68. The applicant did not lodge any complaints about the conditions of his transportation between Murmansk and Moscow. He did not apply for medical assistance, nor did he complain about the state of his health.

69. In their submission the Government neither specified the number of inmates transported with the applicant, nor the size of the compartments in which they had travelled. Nor did they submit any copies of documents regarding that part of the applicant's complaints, including the distribution of dry rations for the trip.

II. RELEVANT DOMESTIC LAW

A. Conditions of detention and preventive measures in the criminal proceedings

70. For a summary of the relevant domestic law concerning conditions of detention and preventive measures, including remand in custody, see Idalov v. Russia ([GC], no. 5826/03, §§ 70-73, 22 May 2012), and Zherebin v. Russia (no. 51445/09, §§ 16-26, 24 March 2016).

B. Interception of communications

71. The Constitution guarantees to everyone the right to respect for his private life, personal and family secrets and the right to defend his honour and reputation (Article 23 § 1). It further guarantees the right to respect for correspondence, telephone, postal, telegraph and other communications. That right may be restricted only on the basis of a court order (Article 23 § 2).

72. The Russian Code of Criminal Procedure of 2001 ("the CCrP") provides that investigative measures involving a search in a person's home or interception of his or her telephone calls and other communications are subject to prior judicial authorisation. A request to search a person's home or intercept his or her communications must be submitted by an investigator with a prosecutor's approval and must be examined by a single judge within twenty-four hours. The prosecutor and the investigator are entitled to attend. The judge examining the request decides whether to authorise the requested measure, or to refuse authorisation, giving reasons (Article 165 of the CCrP).

73. Interception of telephone and other communications of a suspect, an accused or other person may be authorised by a court if there are reasons to believe that they may contain information relevant for the criminal case in respect of a serious offence or an especially serious criminal offence (Article 186 § 1 of the CCrP, as in force at the material time). If there is a risk of violence, extortion or other criminal acts against the victim, a witness or their close relations, interception of telephone and other communications may be carried out at their written request or, in the absence of such request, on the basis of judicial authorisation (Article 186 § 2 of the CCrP).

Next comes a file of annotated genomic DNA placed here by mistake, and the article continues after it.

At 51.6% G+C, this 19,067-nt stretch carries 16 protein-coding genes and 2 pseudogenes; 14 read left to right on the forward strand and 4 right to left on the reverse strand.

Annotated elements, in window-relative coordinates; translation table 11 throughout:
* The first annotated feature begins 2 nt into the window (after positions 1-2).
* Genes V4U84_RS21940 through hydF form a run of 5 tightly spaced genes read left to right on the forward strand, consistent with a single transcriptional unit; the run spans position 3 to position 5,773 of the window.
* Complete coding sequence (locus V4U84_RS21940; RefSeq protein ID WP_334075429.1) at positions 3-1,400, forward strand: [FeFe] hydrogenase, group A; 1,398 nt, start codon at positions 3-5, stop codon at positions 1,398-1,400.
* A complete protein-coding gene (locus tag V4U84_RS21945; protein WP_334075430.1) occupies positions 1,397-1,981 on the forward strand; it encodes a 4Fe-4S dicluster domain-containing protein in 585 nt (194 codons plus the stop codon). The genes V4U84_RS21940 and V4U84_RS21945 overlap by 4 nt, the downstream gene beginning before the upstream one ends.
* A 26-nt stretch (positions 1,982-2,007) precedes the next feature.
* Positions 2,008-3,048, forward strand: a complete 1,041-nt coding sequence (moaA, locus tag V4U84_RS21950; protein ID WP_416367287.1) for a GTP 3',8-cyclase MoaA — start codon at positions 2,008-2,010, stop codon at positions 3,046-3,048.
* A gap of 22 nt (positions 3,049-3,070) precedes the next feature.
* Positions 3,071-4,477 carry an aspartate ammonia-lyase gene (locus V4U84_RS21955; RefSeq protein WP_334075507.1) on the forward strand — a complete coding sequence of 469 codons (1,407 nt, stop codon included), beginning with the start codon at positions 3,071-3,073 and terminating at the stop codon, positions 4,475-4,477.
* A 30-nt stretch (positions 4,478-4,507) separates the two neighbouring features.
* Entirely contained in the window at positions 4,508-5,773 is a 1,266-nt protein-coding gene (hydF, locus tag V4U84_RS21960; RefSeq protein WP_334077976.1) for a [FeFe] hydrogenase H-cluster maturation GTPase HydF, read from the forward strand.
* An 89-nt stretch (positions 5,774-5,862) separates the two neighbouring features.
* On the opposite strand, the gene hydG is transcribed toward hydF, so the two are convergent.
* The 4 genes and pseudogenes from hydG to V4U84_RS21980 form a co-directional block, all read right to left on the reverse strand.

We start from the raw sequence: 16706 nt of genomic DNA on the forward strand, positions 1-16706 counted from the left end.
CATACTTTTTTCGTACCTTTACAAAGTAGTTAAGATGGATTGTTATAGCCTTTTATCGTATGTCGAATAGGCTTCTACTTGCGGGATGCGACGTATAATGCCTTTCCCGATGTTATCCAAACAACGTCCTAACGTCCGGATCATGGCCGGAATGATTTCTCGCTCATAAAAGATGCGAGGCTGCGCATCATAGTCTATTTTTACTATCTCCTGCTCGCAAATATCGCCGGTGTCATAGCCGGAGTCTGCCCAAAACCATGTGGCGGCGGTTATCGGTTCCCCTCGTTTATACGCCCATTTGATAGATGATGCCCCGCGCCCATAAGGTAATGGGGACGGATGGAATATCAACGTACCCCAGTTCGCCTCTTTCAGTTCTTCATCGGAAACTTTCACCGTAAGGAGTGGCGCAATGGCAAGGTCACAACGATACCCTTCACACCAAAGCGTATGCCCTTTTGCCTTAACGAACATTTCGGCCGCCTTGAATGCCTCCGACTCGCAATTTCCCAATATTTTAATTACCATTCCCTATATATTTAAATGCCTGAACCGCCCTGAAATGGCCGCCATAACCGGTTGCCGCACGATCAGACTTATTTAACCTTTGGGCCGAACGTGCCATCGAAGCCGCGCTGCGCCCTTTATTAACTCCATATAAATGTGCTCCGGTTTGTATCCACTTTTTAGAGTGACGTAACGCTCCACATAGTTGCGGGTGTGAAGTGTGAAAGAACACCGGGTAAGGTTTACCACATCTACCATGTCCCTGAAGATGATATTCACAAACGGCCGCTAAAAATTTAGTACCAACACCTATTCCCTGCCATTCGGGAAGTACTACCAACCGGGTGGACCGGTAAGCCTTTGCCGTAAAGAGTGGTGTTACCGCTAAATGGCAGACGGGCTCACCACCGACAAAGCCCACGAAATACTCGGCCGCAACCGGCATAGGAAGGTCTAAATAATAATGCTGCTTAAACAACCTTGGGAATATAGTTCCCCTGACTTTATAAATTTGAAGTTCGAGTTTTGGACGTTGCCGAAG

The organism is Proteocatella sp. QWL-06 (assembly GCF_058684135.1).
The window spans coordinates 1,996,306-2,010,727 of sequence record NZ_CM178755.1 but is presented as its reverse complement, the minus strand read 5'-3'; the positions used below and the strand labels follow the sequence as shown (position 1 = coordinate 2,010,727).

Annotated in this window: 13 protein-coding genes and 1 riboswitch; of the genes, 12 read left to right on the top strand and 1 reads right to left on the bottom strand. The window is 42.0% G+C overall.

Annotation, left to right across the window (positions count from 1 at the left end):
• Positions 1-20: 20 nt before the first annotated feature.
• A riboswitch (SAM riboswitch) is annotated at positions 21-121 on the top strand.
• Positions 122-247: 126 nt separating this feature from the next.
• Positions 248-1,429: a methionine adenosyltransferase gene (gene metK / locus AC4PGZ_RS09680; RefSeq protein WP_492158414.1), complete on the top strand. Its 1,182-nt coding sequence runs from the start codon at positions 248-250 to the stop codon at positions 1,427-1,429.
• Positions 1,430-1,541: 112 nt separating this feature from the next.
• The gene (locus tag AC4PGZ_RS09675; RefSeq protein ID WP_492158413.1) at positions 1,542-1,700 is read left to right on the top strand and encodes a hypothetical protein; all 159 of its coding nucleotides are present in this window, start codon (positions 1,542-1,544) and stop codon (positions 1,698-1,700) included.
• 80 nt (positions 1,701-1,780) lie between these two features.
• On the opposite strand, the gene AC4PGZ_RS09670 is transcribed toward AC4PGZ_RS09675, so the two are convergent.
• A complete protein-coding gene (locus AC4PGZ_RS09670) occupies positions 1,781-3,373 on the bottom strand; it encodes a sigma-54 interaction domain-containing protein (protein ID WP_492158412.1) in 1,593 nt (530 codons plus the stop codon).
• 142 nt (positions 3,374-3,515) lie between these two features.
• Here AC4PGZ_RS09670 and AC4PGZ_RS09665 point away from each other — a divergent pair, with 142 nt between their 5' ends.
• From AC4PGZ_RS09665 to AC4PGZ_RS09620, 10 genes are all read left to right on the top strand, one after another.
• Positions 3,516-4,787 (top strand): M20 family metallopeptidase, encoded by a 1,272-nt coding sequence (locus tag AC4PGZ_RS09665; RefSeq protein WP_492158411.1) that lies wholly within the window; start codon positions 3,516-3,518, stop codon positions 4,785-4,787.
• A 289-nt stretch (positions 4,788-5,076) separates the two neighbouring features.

74. A request for judicial authorisation to intercept communications must clearly mention the following: (1) the criminal case to which the request is related; (2) the grounds for conducting the requested measures; (3) the family name, the first name and the patronymic of the person whose communications are to be intercepted; (4) the duration of the requested measure; and (5) the State agency that will perform the interception (Article 186 § 3 of the CCrP).

75. The judicial decision authorising interception of communications must be forwarded by the investigator to the State agency charged with its implementation. The interception of communications may be authorised for a period not exceeding six months, and is discontinued by the investigator when it is no longer necessary. It must in any case be discontinued when the investigation has been completed (Article 186 §§ 4 and 5 of the CCrP).

C. Right to legal assistance

76. The CCrP provides that advocates (qualified lawyers who are members of the Bar) may act as counsel in criminal proceedings. At the defendant's request the judge may allow a close relative or any other person to represent the defendant along with the advocate (Article 49 § 2 of the CCrP).

77. To be admitted to act as counsel in criminal proceedings, an advocate must produce a practising certificate (удостоверение адвоката) and an instruction by a Bar association to act as counsel in a specific case (ордер) (Article 49 § 4 of the CCrP).

78. Counsel may participate in the proceedings from the date when criminal proceedings are opened against a specific person, when charges are brought, when the person is arrested or detained, or when any investigative measures capable of affecting the person's rights are taken (Article 49 § 3 of the CCrP).

79. Counsel may be removed by the investigator or the court in the following cases: (i) he or she previously participated in the current criminal proceedings as a judge, prosecutor, investigator, court stenographer, witness, expert, translator or attesting witness; (ii) he or she is a close relative of the judge, prosecutor, investigator or court stenographer who has earlier participated in the current criminal proceedings, or a close relative of a person whose interests contradict the interests of the party who is retaining counsel; or (iii) he or she previously represented a person whose interests contradict the interests of the party who is retaining counsel (Article 72 of the CCrP).

80. The Federal Law on Advocacy of 31 May 2002 (no. 63-FZ, hereafter "the Advocates Act", as in force at the material time) provides that an advocate represents his client on the basis of a legal services agreement between them (section 25 of the Advocates Act). In cases provided for by federal law, an advocate must obtain an instruction from a Bar association to represent a client in a specific case. In other cases an advocate represents his client on the basis of a power of attorney (section 6(2) of the Advocates Act).